What is SEO, and why is it so important to digital marketing?
This is a very relevant question being asked today, and here’s the answer. Because Google is the entity that holds enormous amounts of traffic and leads – and SEO is the key that opens the doors to them.
Search Engine Optimization or SEO is the process by which you optimize your online content in order for search engines to show your page as a top result for searches for a particular keyword. While ranking high on Yahoo and Bing is great, it’s Google that most businesses wish to rank on.
We agree, SEO is constantly changing, and it’s tough to keep updated. However, the one thing that remains unchanged is the customer who finds you through organic search. According to the Hubspot list for marketing statistics, Google is responsible for 94% of total organic traffic. Also, 70-80% of the search engine users focus only on organic results. And finally, search engines drive 93% of all website traffic. These facts alone should convince you to adopt SEO techniques.
How does Google work?
Google’s algorithms consider many ranking factors in response to searches. The most important are:
Google crawls – or reads through your website to assess whether your content is relevant to what is being searched for. This is determined by the keywords that you use in the content.
For Google to rank you high in its results, you need to have high-quality content. One indicator of quality is the number and quality of websites that link to your page. If those are trusted sites, and with authority, then your website will rank high too.
How people engage with your website is another factor. Do they find the information they were looking for and remain on your page, or do they bounce back to the results page and follow a different link? Or, do they completely ignore your page?
- Loading speed
Google uses the loading speed of a website as one of the signals used by its algorithm to rank pages. This is mostly because page speed is important to Internet users.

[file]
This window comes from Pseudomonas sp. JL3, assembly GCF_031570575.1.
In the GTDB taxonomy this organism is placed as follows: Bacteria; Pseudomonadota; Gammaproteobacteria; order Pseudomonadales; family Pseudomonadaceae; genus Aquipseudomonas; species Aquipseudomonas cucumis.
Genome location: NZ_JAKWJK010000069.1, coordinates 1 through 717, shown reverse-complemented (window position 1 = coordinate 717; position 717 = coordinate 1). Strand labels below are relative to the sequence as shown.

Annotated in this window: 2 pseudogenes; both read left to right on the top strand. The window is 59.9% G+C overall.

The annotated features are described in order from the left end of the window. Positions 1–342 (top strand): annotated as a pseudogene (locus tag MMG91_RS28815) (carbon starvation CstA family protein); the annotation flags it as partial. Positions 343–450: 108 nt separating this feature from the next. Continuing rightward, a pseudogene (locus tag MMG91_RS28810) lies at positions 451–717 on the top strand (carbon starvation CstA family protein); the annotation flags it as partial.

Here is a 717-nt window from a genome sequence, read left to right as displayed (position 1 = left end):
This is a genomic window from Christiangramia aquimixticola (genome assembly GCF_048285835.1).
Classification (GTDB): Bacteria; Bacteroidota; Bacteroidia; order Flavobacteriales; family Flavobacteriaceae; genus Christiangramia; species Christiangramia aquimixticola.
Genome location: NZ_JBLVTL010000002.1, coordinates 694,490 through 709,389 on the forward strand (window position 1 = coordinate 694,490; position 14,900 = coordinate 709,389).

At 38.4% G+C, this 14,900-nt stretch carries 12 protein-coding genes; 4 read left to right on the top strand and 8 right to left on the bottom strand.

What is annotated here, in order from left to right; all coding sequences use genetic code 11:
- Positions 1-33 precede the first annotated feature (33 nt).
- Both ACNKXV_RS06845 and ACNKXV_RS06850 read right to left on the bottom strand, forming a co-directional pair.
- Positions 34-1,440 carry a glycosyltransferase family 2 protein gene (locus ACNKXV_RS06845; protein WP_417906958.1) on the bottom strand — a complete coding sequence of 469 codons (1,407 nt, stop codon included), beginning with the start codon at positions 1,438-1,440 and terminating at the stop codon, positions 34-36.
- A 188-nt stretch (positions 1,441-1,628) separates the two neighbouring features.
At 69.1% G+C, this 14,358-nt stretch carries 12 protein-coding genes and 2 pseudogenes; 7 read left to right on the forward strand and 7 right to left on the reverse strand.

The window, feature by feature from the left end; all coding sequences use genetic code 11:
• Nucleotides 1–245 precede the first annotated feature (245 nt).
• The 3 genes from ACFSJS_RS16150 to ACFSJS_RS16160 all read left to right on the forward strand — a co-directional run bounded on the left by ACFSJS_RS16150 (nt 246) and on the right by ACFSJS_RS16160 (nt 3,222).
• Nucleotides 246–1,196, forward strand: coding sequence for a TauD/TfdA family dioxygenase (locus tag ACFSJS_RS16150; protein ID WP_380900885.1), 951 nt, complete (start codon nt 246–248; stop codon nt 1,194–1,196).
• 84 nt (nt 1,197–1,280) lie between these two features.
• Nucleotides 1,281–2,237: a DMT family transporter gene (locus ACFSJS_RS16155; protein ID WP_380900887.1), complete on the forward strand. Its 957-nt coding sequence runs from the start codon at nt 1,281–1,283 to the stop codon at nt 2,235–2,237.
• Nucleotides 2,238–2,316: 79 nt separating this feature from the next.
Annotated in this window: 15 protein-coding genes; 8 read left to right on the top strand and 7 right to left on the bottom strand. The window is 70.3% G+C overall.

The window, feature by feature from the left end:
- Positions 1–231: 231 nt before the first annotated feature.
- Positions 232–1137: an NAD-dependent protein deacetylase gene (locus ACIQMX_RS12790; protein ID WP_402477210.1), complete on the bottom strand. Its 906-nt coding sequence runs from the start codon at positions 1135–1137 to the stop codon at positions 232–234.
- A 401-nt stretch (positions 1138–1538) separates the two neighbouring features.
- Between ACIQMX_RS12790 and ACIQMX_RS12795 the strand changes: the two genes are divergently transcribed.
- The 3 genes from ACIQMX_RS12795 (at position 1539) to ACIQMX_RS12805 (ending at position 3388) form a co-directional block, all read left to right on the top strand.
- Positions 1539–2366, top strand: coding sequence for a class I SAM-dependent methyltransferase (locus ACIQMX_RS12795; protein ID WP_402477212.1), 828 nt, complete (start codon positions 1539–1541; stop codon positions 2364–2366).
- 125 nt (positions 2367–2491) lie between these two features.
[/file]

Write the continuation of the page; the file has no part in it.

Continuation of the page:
Google is constantly updating its processes. Thereby, we need to update our knowledge and SEO practices accordingly.
So back to the question, ‘What is SEO?’ Let’s get back to the SEO basics and look into the strategies that will help you gain more traffic from search engines, organically.
First, you need to decide what it is that you are optimizing your content for. We start by identifying the words or terms (keywords) that people are keying into Google when searching for your product or service. These are the words that you want your website to rank for on Google.
While the process might sound simple, there are certain things you need to consider:
- Search volume
You’ll need to know how many people out there are searching for a particular keyword. The greater the volume, the larger the audience you can potentially reach.
Even if a term is frequently searched for, it doesn’t help you if it’s not relevant to your prospects.
You’ll have to consider the likelihood of success – and potential costs. If the competition is very high, your page might be lost among others.
You’ll first need to completely understand your target audience and what they will be searching for. If you need, here’s some help with defining your target audience. Once you’ve determined this, you will be able to answer questions like:
- What are they looking for?
- What are their problems?
- Who are they buying from? (Competitors)
Answering these will give you a ‘seed list’ that you can then run through keyword research tools. These will help you identify relevant keywords.
If you’re going old school and researching keywords on Google, try this – focus on the search intent rather than the keywords themselves. Identify the search intent to drive revenue instead of just increased traffic to your site.
When you type in your keyword, Google will provide a drop-down menu with its own suggestions for that query. These are the common searches that people perform around your keyword. Then, scroll down to the bottom of the search engine results page for even more suggestions from Google.
On-page SEO and off-page SEO
These are the two broad categories of SEO. Both are equally important to drive traffic to your website.
This involves optimizing individual web pages in order to rank higher in Google search results and gain more relevant traffic. It includes both the content and HTML source code for the page.
The three pillars of on-page SEO are:
- Technical excellence
Your code should be of high quality. The elements of HTML you should always optimize include:
URL: Use the keyword in the URL, and try to keep it short.
Title tags: These are what you read on the tab of your browser when you open a new page. In blogs, this is called an H1 tag, or the heading of the first order. This makes the title clear to Google.
Subheads: These structure your content and make it easy to read. Not just that, your H2, H3, H4, and similar subheads also affect SEO.